Prince's story

Twelve-year-old Prince comes from a large family with six siblings that live in Balaka, a village in Southern Malawi.

When Prince’s mother, Tamanda, first noticed Prince suffering from abdominal pains she took him to the village health centre. After several visits and a variety of tablets, Prince’s discomfort worsened and his abdomen started to swell. When returning to the centre, Prince was given an injection that cost £3, a relatively expensive procedure as some families in developing countries earn under £2 a day.

After the injection, Prince was referred to the district hospital in Balaka where he was given a months’ worth of medication before being sent home. Prince’s condition did not improve and after another visit to hospital he was eventually referred to Queen Elizabeth Central Hospital (QECH) in Blantyre, which is supported by World Child Cancer.

Two months after first seeking help, Prince was eventually diagnosed with Burkitt lymphoma at QECH but his route to diagnosis should not have been this difficult. World Child Cancer’s Stop the Childhood Cancer Clock appeal aims to remove the many barriers to treatment that prevent so many children from accessing the medical support they desperately need.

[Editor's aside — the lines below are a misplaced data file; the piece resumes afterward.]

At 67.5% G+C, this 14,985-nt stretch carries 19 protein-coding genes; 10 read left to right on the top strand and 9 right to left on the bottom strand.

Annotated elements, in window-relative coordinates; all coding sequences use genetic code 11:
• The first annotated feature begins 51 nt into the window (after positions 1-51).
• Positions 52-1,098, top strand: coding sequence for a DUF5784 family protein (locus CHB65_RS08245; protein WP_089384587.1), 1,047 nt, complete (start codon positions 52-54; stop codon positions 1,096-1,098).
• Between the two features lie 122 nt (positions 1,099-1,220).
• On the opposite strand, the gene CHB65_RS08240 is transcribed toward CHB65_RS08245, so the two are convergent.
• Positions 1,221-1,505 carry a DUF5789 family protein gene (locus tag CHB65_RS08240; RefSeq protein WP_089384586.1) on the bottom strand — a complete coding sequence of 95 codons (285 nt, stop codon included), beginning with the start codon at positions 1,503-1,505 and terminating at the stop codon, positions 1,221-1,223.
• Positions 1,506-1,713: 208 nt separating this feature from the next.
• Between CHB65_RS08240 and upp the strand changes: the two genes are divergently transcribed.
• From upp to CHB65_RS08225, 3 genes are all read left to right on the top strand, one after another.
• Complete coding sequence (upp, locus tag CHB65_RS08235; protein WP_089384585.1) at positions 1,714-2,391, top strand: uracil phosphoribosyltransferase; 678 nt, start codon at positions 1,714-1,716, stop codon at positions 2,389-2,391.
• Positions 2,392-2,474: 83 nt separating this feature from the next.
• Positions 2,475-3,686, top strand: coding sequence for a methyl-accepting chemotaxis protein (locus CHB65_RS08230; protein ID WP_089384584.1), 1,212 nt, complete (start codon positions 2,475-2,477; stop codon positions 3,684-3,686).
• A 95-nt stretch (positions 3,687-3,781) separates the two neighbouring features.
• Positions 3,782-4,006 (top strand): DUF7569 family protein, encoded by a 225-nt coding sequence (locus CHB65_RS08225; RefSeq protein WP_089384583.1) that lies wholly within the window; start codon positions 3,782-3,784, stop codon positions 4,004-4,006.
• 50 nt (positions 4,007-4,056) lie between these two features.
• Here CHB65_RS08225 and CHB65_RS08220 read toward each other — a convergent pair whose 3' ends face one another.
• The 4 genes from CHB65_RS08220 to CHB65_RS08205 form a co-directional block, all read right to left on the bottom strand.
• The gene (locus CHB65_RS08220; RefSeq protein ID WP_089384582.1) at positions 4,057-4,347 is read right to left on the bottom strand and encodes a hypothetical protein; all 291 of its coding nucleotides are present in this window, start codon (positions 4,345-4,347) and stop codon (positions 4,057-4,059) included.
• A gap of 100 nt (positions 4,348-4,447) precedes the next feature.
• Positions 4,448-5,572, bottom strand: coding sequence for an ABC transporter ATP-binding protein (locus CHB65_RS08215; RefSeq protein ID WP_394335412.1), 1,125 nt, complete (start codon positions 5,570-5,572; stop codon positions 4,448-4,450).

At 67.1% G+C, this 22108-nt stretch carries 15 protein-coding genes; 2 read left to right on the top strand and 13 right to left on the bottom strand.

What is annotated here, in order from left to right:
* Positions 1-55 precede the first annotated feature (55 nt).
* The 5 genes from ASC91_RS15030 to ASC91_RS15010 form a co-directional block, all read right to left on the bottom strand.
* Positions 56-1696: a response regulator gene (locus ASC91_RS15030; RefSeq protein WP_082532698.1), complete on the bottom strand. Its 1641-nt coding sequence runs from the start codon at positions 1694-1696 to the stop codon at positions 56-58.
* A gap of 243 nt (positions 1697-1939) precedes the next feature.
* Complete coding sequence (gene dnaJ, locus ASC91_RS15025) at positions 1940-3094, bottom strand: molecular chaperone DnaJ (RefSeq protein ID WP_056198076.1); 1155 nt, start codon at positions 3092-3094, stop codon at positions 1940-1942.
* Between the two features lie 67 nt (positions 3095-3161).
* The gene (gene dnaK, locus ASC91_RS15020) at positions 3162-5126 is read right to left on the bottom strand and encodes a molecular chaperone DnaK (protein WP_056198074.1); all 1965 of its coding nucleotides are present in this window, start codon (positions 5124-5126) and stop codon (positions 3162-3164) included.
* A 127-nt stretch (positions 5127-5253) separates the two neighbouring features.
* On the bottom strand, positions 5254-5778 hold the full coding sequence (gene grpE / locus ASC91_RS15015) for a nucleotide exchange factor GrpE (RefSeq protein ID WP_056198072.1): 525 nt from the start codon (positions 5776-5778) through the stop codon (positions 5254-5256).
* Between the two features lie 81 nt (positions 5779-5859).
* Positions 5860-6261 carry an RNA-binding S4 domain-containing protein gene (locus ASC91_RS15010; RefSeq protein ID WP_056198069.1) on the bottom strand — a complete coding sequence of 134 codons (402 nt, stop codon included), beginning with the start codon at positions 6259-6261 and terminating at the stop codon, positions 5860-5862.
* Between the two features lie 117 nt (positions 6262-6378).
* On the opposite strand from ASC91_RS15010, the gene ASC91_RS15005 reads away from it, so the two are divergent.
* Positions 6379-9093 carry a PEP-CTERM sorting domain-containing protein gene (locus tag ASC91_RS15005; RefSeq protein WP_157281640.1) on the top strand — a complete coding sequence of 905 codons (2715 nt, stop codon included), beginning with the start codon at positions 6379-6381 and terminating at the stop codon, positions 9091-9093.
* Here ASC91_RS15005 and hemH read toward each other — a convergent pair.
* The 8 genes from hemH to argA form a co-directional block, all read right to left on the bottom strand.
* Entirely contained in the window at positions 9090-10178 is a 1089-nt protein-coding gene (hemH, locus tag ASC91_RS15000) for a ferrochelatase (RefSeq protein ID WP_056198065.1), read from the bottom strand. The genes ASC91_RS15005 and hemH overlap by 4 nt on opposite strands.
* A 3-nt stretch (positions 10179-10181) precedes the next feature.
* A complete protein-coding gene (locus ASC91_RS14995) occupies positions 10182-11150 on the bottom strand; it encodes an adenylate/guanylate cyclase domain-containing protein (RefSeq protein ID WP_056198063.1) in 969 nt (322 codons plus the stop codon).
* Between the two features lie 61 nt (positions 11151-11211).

By forming partnerships between medical professionals in developed countries with those in developing countries, we provide training for healthcare workers on spotting the early warning signs of childhood cancer. This enables children like Prince to get a faster, better route to treatment.

Barriers preventing access to diagnosis and treatment faced by children with cancer in Malawi and other developing countries can be addressed with relatively small amounts of funding. Just £25 could pay for accurate diagnosis for one child with cancer, ensuring they are given the correct treatment, increasing their chances of survival.

You can give the gift of growing up to children like Prince by donating today.